#MSParis2017 – Ibudilast Slows Loss of Brain Tissue in MS Patients, Phase 2 Trial Shows

#MSParis2017 – Ibudilast Slows Loss of Brain Tissue in MS Patients, Phase 2 Trial Shows

The Japanese company MediciNova‘s anti-inflammatory agent ibudilast slows multiple sclerosis patients’ brain shrinkage and their loss of the protective myelin coating around nerve cells, a Phase 2 clinical trial shows.

Robert J. Fox of Ohio’s Cleveland Clinic Neurological Institute presented the results at the 7th Joint ECTRIMS-ACTRIMS Meeting in Paris, Oct. 25-28. The title of his presentation was “SPRINT-MS/NN 102 phase II trial of ibudilast in progressive MS: top-line results.

Ibudilast (MN-166reduces nerve cell inflammation by targeting pro-inflammatory signaling pathways. Previous studies suggested that it could protect the nerve cells of relapsing-remitting MS patients. The Phase 2 trial involved patients with the more severe progressive form of MS.

Although ibudilast is still in U.S. clinical trials, Japanese regulators have approved it as an MS treatment.

It works by inhibiting the phosphodiesterase type 4 and 10 enzymes (PDE-4 and PDE-10), and the macrophage migration inhibitor factor, or MIF. It also inhibits three cytokines, or proteins, that promote inflammation: IL-1ß, TNF-a, and IL-6.

The Phase 2 SPRINT-MS trial (NCT01982942) tested Ibudilast’s safety and effectiveness in progressive MS patients, and their ability to tolerate it. SPRINT-MS stands for Secondary and Primary Progressive Ibudilast NeuroNEXT Trial in Multiple Sclerosis.

The team recruited 255 patients aged 18-65 with primary or secondary progressive MS. Participants must have shown clear signs of disability progression in the two years before enrollment.

Researchers randomly assigned patients to ibudilast or a placebo. Patients were followed for 96 weeks, with doctor’s evaluations and imaging assessments of patients’ brains performed every 24 weeks.

One of the study’s primary goals was to assess changes in brain shrinkage, using a measure known as brain parenchymal fraction, or BPF. The other major goals were to evaluate ibudilast’s safety and patients’ ability to tolerate it, versus a placebo.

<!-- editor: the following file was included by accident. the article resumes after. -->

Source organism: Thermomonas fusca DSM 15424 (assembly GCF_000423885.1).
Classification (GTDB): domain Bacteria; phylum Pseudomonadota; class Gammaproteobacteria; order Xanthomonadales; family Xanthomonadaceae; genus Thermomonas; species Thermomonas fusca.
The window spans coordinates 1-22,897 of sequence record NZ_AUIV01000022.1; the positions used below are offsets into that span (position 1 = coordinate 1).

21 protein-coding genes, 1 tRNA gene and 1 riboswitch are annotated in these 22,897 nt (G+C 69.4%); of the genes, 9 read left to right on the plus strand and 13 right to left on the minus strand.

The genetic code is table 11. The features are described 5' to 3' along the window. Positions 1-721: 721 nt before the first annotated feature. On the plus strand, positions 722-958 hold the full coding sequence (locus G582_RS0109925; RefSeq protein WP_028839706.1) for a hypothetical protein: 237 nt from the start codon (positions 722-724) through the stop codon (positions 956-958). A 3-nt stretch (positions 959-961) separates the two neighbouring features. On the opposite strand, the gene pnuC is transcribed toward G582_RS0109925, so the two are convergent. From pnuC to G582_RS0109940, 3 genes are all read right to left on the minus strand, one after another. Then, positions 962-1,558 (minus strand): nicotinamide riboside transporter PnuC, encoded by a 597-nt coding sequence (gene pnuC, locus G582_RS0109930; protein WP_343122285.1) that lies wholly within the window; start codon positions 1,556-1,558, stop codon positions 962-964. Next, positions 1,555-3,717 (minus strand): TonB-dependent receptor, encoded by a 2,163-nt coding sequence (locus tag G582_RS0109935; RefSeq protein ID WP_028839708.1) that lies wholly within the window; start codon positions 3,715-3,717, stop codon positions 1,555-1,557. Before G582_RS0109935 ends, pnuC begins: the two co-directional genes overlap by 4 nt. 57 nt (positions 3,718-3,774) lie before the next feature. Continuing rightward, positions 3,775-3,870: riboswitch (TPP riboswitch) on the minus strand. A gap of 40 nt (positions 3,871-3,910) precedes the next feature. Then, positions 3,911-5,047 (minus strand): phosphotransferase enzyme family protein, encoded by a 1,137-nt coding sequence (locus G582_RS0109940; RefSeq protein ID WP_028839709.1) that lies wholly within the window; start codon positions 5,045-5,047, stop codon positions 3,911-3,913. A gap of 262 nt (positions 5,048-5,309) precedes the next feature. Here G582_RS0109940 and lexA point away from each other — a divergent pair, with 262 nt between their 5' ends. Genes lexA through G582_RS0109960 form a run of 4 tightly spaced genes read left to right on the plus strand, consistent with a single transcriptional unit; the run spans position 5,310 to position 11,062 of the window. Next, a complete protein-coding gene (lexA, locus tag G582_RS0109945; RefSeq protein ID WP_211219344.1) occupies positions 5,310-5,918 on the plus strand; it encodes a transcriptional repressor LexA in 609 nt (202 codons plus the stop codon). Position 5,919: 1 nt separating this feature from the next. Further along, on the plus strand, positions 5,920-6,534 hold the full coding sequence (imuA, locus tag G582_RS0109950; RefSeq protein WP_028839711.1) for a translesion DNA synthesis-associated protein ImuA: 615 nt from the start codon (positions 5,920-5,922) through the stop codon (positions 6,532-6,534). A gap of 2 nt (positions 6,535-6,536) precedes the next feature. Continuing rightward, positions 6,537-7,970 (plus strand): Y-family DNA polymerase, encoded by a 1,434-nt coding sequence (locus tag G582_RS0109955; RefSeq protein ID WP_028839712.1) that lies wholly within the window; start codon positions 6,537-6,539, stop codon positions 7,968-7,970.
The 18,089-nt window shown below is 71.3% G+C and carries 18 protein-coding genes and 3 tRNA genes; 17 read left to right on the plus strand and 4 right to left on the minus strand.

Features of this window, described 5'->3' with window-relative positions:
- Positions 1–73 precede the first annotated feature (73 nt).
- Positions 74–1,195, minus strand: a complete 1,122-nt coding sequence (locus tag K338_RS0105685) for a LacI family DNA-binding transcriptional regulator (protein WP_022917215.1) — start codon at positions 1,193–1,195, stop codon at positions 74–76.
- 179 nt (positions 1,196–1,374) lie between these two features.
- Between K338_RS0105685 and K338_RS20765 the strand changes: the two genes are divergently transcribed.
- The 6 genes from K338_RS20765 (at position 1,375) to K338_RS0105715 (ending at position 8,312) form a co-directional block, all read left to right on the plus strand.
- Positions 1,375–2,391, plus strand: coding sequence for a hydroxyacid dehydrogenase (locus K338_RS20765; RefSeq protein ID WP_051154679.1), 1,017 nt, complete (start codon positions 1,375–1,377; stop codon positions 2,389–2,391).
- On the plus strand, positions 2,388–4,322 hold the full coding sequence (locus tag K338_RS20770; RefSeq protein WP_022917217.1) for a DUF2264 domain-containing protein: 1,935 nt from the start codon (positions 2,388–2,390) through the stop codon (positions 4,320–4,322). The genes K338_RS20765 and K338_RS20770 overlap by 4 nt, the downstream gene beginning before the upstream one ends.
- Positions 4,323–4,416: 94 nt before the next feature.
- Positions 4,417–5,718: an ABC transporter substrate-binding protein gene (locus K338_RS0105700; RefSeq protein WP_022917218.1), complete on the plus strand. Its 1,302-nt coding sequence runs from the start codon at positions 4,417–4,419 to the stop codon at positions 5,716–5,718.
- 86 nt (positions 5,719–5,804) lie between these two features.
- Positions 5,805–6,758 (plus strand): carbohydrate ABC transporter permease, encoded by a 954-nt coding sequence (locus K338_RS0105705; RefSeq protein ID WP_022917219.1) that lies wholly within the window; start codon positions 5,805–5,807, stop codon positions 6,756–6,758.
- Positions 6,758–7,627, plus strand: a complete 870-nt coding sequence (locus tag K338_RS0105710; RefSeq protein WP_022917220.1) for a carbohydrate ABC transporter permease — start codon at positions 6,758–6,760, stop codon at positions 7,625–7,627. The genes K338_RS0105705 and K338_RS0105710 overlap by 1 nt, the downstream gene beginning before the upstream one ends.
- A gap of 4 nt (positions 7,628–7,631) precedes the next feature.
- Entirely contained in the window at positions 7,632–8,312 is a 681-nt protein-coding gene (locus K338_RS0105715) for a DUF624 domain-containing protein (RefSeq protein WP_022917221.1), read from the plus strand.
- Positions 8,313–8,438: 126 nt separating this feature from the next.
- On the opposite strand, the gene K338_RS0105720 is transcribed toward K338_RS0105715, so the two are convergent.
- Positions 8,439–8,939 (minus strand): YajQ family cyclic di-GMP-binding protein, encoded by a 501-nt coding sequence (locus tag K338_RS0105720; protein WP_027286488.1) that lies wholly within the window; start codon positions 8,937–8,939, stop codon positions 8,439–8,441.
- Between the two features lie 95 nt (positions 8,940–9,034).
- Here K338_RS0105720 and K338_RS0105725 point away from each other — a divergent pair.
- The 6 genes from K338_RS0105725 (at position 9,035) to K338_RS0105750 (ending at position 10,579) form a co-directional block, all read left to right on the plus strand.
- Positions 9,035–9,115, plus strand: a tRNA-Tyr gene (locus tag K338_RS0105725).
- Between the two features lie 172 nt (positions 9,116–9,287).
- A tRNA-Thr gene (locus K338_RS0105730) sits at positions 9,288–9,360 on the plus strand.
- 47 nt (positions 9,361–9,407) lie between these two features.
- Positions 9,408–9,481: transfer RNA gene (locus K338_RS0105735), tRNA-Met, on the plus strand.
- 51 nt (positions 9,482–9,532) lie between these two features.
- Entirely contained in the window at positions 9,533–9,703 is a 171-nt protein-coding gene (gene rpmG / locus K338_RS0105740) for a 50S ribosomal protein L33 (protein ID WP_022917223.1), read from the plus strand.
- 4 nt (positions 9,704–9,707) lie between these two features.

Secondary goals were to assess patients’ cortical atrophy, a measure of brain degeneration; magnetization transfer ratio, a measure of brain abnormality; and optical coherence tomography, which measures the functioning of the eyes’ retina.

Ibudilast met the trial’s primary objective of reducing brain shrinkage, researchers said. “Compared to placebo, ibudilast treatment was associated with a 48 percent slowing in the rate of atrophy [shrinkage]  progression,” Fox said.

Researchers said 92 percent of the ibudilast-treated participants experienced adverse events, versus 88 percent in the placebo group. Gastrointestinal adverse events were the ones that ibudilast patients reported the most. Fifty-one percent said they experienced nausea, diarrhea, abdominal pain or vomiting. That compared with 39 percent of the placebo group.

Nine percent of the ibudilast group reported depression, compared with 3 percent of the control group. Five percent of ibudilast patients reported fatigue, versus 1 percent of the placebo group.

Upper respiratory tract infections, skin infections, and neck pain were the most common adverse events that the placebo group reported.

“No increased rate of serious adverse events” were reported, said Fox, adding that there were “no opportunistic infections” or signs of cancer.

As for tolerability, 30 percent of ibudilast patients discontinued treatment — 18 percent because of  adverse events. And 25 of the placebo group stopped treatment — 12 percent because of adverse events.

In terms of meeting secondary trial goals, “ibudilast was associated with an 77-82 percent slowing” in the rate of magnetization transfer ratio decline, Fox said. MTR decline is correlated with both demyelination, or loss of the protective coating around nerve cells, and loss of nerve cell fibers called axons. Demyelination is a hallmark of MS.

Overall, the results suggested that ibudilast slows MS patients’ brain shrinkage and demyelination, researchers said.

“Analysis of optical coherence tomography, cortical atrophy, and clinical outcome [doctors’ assessments] is under way, as well as additional safety and laboratory analyses,” Fox added.

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